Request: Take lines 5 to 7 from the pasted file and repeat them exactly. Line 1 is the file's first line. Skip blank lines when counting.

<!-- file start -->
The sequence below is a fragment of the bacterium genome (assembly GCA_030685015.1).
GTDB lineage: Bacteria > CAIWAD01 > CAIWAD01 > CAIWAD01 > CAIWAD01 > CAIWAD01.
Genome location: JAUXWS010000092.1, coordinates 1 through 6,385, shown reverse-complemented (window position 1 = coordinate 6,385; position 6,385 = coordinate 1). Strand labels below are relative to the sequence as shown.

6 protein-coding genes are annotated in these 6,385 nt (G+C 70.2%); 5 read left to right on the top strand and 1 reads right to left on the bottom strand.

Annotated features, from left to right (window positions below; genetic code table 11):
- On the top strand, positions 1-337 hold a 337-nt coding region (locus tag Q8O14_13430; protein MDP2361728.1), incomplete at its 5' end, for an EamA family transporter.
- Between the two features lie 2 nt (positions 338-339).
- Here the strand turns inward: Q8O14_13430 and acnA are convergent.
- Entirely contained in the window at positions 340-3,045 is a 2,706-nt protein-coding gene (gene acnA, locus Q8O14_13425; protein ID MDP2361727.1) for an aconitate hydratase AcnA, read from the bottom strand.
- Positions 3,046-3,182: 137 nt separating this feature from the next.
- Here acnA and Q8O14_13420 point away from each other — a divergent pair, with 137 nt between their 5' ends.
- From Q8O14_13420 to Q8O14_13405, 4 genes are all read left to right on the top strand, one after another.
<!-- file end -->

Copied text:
Annotated features, from left to right (window positions below; genetic code table 11):
- On the top strand, positions 1-337 hold a 337-nt coding region (locus tag Q8O14_13430; protein MDP2361728.1), incomplete at its 5' end, for an EamA family transporter.
- Between the two features lie 2 nt (positions 338-339).